Can"cer (?), n. [L. cancer, cancri, crab, ulcer, a sign of the zodiac; akin to Gr. , Skr. karkaa crab, and prob. Skr. karkara hard, the crab being named from its hard shell. Cf. Canner, Chancre.]
A genus of decapod Crustacea, including some of the most common shore crabs of Europe and North America, as the rock crab, Jonah crab, etc. See Crab.
- The fourth of the twelve signs of the zodiac. The first point is the northern limit of the sun's course in summer; hence, the sign of the summer solstice. See Tropic.
- A northern constellation between Gemini and Leo.
Formerly, any malignant growth, esp. one attended with great pain and ulceration, with cachexia and progressive emaciation. It was so called, perhaps, from the great veins which surround it, compared by the ancients to the claws of a crab. The term it now restricted to such a growth made up of aggregations of epithelial cells, either without support or embedded in the meshes of a trabecular framework.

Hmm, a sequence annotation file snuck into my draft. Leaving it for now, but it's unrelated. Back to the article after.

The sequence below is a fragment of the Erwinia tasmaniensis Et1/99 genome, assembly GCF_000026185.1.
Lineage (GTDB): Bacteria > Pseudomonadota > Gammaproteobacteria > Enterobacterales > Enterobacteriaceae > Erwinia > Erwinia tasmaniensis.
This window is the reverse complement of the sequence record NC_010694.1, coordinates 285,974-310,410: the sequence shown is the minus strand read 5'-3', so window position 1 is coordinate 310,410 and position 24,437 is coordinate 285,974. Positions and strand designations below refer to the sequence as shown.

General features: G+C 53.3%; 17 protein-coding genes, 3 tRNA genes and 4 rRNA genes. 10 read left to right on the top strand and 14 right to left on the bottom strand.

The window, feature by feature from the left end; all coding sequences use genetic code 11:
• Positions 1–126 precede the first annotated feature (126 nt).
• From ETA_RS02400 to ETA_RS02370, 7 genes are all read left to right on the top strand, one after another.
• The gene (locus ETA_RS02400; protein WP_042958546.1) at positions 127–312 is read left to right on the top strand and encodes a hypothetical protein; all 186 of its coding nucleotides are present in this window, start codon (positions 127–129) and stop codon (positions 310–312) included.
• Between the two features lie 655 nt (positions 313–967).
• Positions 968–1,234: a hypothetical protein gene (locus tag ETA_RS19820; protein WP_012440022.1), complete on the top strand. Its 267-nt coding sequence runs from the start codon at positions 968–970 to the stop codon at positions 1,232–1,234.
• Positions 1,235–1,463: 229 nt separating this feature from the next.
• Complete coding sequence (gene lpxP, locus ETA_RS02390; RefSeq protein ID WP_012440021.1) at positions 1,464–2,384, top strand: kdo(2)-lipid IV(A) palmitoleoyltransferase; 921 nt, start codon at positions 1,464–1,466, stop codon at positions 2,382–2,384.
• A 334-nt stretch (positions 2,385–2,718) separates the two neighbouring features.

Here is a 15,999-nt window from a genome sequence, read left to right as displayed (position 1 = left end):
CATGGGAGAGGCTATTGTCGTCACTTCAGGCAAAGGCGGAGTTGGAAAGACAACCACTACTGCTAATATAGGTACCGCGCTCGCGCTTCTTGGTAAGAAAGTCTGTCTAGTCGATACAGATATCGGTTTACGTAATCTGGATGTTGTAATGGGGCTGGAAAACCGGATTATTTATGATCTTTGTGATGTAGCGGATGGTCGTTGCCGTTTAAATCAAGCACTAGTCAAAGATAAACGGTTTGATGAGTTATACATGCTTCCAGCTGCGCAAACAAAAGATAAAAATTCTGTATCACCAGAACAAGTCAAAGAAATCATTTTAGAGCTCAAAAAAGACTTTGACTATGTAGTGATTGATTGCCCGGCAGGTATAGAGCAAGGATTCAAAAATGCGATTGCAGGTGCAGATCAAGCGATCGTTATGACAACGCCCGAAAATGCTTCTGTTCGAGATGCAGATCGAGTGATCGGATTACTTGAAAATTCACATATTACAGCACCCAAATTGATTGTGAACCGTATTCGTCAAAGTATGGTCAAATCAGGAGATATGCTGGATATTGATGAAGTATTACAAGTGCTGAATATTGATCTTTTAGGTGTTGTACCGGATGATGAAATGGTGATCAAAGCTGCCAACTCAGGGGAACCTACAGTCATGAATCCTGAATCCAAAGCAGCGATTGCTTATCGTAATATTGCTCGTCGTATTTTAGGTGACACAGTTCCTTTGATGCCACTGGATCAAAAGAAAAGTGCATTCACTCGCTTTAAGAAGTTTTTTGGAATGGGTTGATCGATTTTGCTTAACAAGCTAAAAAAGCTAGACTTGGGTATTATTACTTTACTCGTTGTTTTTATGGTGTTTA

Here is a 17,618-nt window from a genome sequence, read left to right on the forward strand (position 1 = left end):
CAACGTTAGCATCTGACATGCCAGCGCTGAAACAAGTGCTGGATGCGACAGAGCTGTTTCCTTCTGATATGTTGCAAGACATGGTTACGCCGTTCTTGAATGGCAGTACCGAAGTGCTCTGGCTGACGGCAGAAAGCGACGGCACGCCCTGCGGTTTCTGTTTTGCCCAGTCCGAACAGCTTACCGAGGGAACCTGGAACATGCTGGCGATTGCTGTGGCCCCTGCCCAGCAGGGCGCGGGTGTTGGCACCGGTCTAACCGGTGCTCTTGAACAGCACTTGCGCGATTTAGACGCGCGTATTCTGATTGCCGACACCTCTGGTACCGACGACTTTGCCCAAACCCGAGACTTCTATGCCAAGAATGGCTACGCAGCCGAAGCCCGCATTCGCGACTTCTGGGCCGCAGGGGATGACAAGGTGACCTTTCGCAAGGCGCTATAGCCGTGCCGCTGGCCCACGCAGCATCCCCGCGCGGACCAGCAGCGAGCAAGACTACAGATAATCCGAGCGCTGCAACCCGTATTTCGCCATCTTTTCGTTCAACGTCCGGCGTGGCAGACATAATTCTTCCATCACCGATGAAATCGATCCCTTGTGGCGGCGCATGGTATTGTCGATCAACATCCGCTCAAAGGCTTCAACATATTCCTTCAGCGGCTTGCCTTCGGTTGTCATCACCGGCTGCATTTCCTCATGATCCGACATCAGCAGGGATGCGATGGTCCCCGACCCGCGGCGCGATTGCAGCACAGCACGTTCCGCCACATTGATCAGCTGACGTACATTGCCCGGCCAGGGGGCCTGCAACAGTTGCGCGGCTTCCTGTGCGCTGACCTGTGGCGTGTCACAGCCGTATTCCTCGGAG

⇒ Four kinds of cancers are recognized:
- Epithelial cancer, or Epithelioma, in which there is no trabecular framework. See Epithelioma.
- Scirrhous cancer, or Hard cancer, in which the framework predominates, and the tumor is of hard consistence and slow growth.
- Encephaloid, Medullary, or Soft cancer, in which the cellular element predominates, and the tumor is soft, grows rapidy, and often ulcerates.
- Colloid cancer, in which the cancerous structure becomes gelatinous.
The last three varieties are also called carcinoma
Cancer cells, cells once believed to be peculiar to cancers, but now know to be epithelial cells differing in no respect from those found elsewhere in the body, and distinguished only by peculiarity of location and grouping. -- Cancer root Bot., the name of several low plants, mostly parasitic on roots, as the beech drops, the squawroot, etc. -- Tropic of Cancer. See Tropic.
© Webster 1913.
E2 Editor's note: Note that Webby's knowledge of cancer is from 1913. For some more modern thoughts in a simple form, check out